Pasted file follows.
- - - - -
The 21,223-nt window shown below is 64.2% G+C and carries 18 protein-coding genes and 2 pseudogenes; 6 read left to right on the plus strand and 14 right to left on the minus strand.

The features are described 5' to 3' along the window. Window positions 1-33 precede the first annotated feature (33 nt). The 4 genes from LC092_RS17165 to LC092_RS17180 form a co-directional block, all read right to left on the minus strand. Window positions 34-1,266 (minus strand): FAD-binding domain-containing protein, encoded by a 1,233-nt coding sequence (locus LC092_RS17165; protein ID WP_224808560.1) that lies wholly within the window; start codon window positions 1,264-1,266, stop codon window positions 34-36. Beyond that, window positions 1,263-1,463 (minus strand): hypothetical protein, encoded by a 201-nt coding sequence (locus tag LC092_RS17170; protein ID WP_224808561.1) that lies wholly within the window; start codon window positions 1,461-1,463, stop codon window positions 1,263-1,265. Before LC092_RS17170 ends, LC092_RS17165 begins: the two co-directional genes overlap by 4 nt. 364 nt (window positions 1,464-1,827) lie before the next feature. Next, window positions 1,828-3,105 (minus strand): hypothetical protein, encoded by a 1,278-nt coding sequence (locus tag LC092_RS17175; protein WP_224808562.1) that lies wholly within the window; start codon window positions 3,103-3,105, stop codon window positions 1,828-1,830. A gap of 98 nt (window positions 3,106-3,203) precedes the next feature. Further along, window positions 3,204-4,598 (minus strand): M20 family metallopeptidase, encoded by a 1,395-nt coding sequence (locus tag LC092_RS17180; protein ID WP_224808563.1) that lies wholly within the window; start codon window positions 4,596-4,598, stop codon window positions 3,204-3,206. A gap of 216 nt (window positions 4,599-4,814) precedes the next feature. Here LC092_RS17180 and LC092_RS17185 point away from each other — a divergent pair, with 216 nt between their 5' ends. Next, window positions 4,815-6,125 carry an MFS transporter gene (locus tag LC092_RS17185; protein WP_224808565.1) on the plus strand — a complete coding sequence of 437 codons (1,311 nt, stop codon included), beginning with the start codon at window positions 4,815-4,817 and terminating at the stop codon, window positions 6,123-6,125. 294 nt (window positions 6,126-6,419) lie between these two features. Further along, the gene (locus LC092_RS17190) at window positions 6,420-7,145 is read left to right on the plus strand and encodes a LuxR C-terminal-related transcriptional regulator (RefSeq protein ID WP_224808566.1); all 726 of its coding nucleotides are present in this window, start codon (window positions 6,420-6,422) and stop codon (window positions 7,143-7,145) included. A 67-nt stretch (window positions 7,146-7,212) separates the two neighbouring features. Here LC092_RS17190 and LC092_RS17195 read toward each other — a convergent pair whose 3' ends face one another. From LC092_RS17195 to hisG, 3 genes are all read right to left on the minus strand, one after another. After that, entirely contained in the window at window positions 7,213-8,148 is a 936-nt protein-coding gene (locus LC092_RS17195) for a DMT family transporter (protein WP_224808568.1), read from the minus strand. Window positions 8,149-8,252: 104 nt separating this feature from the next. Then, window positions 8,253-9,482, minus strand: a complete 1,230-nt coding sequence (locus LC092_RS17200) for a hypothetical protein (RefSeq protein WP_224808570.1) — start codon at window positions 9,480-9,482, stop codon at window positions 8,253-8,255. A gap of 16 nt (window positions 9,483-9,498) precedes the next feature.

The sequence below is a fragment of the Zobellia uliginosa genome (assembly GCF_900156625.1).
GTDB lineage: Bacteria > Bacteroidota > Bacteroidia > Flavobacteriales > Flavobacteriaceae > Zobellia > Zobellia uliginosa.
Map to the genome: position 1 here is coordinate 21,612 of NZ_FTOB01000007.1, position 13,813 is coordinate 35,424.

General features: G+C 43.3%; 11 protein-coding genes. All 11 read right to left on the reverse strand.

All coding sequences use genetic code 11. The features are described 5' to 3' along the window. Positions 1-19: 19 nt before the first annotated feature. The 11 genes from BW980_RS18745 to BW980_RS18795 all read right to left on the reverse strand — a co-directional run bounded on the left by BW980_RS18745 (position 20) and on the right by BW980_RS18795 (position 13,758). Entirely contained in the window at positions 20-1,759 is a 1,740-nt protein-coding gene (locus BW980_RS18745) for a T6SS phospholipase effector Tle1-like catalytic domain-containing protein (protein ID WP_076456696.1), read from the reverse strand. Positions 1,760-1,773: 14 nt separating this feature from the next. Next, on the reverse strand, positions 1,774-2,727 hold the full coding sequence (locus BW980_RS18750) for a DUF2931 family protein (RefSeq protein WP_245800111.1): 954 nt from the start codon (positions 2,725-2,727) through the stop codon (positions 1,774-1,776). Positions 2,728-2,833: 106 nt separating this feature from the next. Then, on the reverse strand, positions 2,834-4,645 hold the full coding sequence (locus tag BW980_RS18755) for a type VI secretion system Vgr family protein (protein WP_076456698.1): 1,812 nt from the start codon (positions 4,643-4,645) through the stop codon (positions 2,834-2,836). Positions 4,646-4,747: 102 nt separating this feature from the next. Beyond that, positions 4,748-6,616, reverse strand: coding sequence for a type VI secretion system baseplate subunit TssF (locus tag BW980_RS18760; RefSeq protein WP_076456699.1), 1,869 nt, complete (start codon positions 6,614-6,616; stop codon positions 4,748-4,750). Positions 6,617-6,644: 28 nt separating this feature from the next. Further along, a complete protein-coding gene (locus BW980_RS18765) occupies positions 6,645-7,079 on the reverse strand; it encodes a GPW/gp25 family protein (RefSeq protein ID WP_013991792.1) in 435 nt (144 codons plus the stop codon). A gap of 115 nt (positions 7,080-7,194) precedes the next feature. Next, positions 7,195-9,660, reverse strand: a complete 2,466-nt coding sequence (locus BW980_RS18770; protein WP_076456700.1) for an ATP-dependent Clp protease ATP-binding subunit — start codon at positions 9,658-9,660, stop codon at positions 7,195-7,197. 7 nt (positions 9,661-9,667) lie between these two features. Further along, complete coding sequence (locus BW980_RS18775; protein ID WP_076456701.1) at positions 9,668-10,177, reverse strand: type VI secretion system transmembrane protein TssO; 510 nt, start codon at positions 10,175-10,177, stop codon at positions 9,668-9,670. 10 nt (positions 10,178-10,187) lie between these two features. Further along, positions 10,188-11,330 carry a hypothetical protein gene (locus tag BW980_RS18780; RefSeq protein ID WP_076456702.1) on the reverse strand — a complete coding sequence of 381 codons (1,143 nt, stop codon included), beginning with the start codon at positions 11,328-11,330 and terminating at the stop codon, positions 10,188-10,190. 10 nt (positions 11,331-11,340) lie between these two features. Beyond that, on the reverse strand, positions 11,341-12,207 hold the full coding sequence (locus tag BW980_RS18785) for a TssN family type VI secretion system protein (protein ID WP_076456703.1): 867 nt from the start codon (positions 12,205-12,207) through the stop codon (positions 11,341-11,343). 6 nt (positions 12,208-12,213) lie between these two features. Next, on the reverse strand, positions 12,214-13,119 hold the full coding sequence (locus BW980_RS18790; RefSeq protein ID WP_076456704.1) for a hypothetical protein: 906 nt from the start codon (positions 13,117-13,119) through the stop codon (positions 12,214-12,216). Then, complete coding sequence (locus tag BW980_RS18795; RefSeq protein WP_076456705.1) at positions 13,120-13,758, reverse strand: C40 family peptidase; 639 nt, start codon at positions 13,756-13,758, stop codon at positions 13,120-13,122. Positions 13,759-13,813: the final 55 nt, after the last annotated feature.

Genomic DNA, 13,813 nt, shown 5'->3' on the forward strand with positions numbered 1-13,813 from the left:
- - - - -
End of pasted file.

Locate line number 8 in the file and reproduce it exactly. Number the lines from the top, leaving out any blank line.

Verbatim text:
Genomic DNA, 13,813 nt, shown 5'->3' on the forward strand with positions numbered 1-13,813 from the left: